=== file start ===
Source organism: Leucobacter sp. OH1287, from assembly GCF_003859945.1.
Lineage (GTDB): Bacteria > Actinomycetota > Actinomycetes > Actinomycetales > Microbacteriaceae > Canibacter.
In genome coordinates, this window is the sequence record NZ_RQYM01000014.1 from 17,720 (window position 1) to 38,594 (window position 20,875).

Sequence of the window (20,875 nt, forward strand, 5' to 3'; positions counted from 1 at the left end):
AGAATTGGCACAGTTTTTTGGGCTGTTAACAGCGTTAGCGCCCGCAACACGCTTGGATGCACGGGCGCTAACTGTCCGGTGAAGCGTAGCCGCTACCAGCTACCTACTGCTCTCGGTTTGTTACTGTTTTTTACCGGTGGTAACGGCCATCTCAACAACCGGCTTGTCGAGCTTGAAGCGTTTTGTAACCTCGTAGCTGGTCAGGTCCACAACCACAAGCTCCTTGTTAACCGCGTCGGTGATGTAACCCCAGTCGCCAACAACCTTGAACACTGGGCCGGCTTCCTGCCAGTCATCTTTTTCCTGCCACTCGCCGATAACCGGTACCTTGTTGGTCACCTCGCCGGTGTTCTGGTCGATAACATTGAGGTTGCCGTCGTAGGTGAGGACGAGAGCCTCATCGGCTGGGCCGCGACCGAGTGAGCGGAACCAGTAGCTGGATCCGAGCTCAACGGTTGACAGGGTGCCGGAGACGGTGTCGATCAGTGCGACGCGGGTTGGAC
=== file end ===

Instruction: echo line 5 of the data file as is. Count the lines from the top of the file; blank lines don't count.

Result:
AGAATTGGCACAGTTTTTTGGGCTGTTAACAGCGTTAGCGCCCGCAACACGCTTGGATGCACGGGCGCTAACTGTCCGGTGAAGCGTAGCCGCTACCAGCTACCTACTGCTCTCGGTTTGTTACTGTTTTTTACCGGTGGTAACGGCCATCTCAACAACCGGCTTGTCGAGCTTGAAGCGTTTTGTAACCTCGTAGCTGGTCAGGTCCACAACCACAAGCTCCTTGTTAACCGCGTCGGTGATGTAACCCCAGTCGCCAACAACCTTGAACACTGGGCCGGCTTCCTGCCAGTCATCTTTTTCCTGCCACTCGCCGATAACCGGTACCTTGTTGGTCACCTCGCCGGTGTTCTGGTCGATAACATTGAGGTTGCCGTCGTAGGTGAGGACGAGAGCCTCATCGGCTGGGCCGCGACCGAGTGAGCGGAACCAGTAGCTGGATCCGAGCTCAACGGTTGACAGGGTGCCGGAGACGGTGTCGATCAGTGCGACGCGGGTTGGAC